Matassa, 'Coume De L'Olla' VDF Blanc 2020 (750ml)

The birth of their first child halted Tom's plan of returning to South Africa, opting instead to stay in Calce and start his own estate. Matassa was founded in 2003, with the first vintage entirely produced in the recently married couple's living room. >>
Add to cart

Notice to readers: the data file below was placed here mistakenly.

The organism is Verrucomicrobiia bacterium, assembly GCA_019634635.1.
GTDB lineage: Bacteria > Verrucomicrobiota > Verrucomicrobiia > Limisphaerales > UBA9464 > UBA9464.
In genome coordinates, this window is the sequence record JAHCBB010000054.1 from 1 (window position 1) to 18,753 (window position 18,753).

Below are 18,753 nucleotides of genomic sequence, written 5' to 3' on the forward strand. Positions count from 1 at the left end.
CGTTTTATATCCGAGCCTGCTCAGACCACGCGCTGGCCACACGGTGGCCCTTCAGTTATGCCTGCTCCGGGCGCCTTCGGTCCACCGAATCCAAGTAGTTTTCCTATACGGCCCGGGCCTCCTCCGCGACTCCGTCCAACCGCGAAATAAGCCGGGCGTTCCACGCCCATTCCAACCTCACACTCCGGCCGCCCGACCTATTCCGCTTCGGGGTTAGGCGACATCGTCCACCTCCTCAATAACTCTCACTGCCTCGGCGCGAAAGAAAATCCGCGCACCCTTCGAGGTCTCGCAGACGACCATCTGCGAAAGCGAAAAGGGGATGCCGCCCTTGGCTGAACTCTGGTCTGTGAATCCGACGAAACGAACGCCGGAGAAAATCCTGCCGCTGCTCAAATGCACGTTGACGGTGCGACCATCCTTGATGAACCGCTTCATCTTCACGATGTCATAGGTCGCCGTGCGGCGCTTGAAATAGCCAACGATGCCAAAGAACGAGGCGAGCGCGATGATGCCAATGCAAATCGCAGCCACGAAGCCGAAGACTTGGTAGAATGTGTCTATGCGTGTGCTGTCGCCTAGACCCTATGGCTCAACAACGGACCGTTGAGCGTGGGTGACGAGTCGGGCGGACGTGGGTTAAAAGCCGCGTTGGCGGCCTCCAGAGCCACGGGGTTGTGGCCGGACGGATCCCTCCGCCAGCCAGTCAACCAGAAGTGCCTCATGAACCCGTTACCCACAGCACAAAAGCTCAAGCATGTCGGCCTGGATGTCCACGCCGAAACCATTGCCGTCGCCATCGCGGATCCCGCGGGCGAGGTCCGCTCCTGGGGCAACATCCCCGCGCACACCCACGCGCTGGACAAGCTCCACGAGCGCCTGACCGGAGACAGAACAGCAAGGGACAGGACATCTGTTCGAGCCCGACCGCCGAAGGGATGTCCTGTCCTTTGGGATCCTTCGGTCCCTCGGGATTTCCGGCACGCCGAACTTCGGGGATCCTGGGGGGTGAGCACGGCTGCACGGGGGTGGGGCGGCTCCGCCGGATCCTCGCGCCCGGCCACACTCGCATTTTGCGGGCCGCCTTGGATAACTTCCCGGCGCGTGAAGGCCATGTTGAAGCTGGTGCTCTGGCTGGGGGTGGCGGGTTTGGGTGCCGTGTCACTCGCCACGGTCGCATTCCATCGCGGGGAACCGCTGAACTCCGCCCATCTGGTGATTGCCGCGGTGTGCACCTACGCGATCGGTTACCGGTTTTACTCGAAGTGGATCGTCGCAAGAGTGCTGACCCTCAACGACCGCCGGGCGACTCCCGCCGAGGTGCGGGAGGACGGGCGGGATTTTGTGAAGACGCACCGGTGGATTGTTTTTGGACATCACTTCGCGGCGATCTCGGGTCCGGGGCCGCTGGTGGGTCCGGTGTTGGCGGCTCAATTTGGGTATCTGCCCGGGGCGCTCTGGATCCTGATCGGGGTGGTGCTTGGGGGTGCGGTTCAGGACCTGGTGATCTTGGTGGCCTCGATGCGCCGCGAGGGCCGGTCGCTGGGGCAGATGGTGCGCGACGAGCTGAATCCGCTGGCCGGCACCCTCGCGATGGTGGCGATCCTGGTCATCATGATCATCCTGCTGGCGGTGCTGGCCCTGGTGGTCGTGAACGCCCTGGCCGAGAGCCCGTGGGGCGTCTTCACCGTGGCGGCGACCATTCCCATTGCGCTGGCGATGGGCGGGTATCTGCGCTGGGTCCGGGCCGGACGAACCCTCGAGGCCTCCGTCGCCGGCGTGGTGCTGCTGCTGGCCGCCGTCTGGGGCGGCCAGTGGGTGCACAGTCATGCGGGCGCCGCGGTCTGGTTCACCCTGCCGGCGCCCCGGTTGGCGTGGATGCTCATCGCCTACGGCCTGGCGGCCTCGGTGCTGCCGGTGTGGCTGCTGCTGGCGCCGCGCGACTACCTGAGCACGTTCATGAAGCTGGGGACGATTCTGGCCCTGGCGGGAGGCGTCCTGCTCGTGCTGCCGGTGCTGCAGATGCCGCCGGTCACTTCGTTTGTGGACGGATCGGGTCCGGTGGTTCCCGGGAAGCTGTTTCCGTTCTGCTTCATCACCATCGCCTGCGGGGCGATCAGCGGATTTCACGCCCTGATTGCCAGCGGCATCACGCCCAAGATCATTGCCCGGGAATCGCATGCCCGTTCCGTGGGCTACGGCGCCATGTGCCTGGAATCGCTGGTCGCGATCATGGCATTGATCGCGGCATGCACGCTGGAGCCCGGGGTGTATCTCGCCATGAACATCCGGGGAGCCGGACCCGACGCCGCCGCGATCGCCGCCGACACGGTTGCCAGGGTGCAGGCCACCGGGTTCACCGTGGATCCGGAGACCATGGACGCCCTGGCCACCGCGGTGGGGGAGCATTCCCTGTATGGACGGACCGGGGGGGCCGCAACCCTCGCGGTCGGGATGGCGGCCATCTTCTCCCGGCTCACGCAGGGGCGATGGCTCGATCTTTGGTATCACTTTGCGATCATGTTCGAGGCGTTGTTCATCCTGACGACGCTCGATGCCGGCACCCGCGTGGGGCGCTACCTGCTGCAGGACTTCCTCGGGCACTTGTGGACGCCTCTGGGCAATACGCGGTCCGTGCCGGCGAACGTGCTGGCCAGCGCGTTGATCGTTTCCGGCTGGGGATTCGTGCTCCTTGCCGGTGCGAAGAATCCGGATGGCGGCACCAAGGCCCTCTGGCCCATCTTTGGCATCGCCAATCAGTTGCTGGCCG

<<< Gérard felt so bad about this that he gave Tom the old Gauby cellar in 2004! Most of the vineyards are older (60- 120 years), so Tom works with many of the traditional Catalan varieties: Carignan, Grenache (mostly Lladonner Pelut, the ancient catalan strain of Grenache), Macabeu, Grenache Gris, Muscat d'Alexandrie and Muscat de Petits-Grains. These grapes are often co-planted together, particularly in the very old vines. The younger vineyards (25 -35 yrs old) include Mourvèdre (traditional here but not very replanted post-phylloxera), Cabernet Sauvignon (1/2 ha) and Viognier (1/2 ha). In total, 14 ha are cultivated, 12 of which surround the village of Calce. The soils are schist and marl, with an additional 2ha of old Carignan at 500-600m altitude on granitic soils in the high Fenouillèdes. The vineyards are worked naturally without any chemical aids. Tom is certified organic by Ecocert and uses biodynamic techniques such as Preparation 500 and various plant fermentations to activate and nourish his soils. Whites are whole-bunch basket-pressed, the first half of which is done by foot. No sulphur is used until after malolactic fermentations are finished. Aging can be quite lengthy with the Matassa Blanc (old vine Grenache Gris and Maccabeu) spending 18 months in demi-muid, none new since 2007. Reds are whole-bunch ferments with one pigeage (by foot of course) in the beginning to get some juice out and start a natural fermention. They are usually pressed off half-way through fermenting and finish their sugar in old demi-muid where they also go through malo and are aged from 18 - 24 months. Some wines are filtered, but non are fined. Other than Matassa Blanc and Matassa Rouge, the cuvées are named after their lieu-dit.